In January, California Attorney General Kamala Harris further built on her high-profile 2012 campaign to improve privacy protection for consumers who use mobile devices by issuing a report titled “Privacy on the Go” (“Privacy Report”) which lists recommended best practices for app developers, mobile advertising networks, operating systems developers, app platform providers, mobile carriers and others in the mobile industry. The Privacy Report is not legally binding, but it further highlights that consumer privacy is a top priority for California regulators. It also provides useful guidance on the regulators’ key privacy concerns relating to the mobile industry, and it signals potential future regulatory actions.
The Privacy Report’s key premise is that mobile device users tend to ignore traditional app privacy notices, because they are complex documents that are difficult to review on small screens.
Harris encourages companies to: (1) consider privacy issues at the time they are designing products and services; (2) implement the Fair Information Practice Principles; and (3) adopt a “surprise minimization” approach to alert users about how their information is collected, used and disclosed and give them control over data practices not directly related to an app’s functionality or that involve sensitive information.
Harris offers numerous industry-specific recommendations, including the following:
• Only collect data you need to operate the app (app developers/owners)
• Obtain prior consent from users before obtaining/accessing personal information (app developers/owners and ad networks)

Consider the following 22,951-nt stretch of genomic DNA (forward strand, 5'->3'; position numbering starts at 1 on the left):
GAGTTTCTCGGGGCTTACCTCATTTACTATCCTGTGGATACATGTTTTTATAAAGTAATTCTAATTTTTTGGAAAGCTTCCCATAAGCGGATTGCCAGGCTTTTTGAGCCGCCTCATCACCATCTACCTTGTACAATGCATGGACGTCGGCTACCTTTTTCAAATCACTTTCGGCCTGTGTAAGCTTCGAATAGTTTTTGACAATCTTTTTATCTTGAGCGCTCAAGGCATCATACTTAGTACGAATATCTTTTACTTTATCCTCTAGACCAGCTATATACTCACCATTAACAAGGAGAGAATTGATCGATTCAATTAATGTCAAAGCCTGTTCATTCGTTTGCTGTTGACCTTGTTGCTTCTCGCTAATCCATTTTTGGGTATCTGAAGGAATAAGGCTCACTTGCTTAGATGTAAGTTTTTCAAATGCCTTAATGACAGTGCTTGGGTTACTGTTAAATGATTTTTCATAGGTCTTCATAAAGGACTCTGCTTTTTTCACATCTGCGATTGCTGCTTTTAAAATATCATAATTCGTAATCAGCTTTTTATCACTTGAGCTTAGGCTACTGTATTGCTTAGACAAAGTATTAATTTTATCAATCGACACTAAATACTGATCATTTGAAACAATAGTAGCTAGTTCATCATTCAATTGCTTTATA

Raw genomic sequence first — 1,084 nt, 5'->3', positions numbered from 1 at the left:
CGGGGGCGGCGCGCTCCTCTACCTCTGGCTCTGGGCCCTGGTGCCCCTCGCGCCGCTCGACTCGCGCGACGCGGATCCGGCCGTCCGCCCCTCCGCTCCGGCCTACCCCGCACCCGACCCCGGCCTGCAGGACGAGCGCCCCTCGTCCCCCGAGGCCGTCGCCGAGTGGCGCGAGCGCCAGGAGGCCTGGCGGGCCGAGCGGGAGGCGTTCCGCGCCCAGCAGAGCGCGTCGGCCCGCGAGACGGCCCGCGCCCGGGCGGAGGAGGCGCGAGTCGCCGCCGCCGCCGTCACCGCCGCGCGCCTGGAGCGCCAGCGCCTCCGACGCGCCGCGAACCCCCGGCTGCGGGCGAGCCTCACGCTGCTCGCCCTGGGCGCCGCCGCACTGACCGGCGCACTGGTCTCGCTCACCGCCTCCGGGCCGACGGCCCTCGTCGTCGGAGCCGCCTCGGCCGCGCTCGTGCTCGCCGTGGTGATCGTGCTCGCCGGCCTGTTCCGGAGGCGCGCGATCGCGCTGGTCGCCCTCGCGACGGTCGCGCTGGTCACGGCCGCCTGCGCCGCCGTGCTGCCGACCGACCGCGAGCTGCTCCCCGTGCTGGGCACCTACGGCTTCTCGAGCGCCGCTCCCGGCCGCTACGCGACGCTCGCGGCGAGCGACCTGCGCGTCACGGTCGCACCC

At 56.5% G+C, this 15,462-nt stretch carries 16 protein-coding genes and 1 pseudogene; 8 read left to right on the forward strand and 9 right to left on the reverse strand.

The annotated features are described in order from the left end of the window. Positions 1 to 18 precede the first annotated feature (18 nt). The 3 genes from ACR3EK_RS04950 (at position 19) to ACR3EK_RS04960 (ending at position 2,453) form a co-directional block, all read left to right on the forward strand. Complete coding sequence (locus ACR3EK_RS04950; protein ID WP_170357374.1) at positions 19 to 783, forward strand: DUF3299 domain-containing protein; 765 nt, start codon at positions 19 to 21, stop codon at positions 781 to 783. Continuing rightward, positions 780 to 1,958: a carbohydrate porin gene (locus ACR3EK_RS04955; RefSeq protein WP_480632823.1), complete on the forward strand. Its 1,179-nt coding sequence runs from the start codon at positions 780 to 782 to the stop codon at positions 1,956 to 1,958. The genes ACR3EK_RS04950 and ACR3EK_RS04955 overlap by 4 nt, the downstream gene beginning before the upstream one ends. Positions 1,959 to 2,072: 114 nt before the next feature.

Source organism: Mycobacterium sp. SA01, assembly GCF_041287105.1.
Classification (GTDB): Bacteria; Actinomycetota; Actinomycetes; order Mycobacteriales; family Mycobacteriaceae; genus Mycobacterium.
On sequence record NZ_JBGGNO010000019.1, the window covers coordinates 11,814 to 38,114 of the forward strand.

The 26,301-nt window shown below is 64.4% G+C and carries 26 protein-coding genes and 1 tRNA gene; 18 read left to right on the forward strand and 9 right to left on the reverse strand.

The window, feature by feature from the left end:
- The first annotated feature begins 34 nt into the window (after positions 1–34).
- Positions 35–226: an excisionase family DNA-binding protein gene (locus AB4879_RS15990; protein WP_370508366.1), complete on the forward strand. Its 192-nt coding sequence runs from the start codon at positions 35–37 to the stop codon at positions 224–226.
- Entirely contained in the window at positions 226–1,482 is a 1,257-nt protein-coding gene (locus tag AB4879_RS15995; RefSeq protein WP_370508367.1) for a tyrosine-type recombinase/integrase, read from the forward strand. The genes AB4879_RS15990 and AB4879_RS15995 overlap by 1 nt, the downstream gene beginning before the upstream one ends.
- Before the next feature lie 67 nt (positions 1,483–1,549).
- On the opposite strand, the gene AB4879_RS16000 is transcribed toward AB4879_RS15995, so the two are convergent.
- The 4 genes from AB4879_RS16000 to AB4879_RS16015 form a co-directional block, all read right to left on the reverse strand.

• Create transparent privacy notices that accurately describe your collection, use and disclosure of consumers’ personally identifiable data (app developers/owners and ad networks)
• Provide consumers with the opportunity to learn about privacy practices before downloading apps, and provide app users with tools to report non-compliant apps (app platform providers and ad networks)
• Move away from unchangeable, device-specific identifiers and transition to temporary device identifiers (ad networks)
• Securely transmit user data using encryption for permanent unique device identifiers and personal information (ad networks)
Impact on the mobile industry
Forewarned is forearmed. App developers, mobile advertising networks, operating systems developers, app platform providers and mobile carriers may want to consider implementing the Privacy Report suggestions now to stay ahead of the curve. Although the Privacy Report is not legally binding, it shows that privacy is high on the regulator radar. Mobile industry companies should take note. As indicated in the report, certain areas-such as collecting only the data needed, making privacy policies transparent and consistent across apps and devices and making data more secure-are key concerns. Companies in the mobile industry should voluntarily and quickly implement measures that comply with these guidelines. As part of your initiatives, we encourage you to think like a consumer, and create simple, clear policies and promote these as features of your services. Additionally, companies that voluntarily comply with these guidelines should advise their customers and their peers of this. Leading today, rather than having measures imposed later on, is the right approach both from a risk management and customer relations perspective.
We can help you find innovative ways to stay ahead of the recommendations in this report.
If you have any questions about how to comply with state or federal privacy laws or whether to implement the best practice recommendations in the Privacy Report, please contact Helen Christakos, Esq. at: (650) 342-9600 or firstname.lastname@example.org.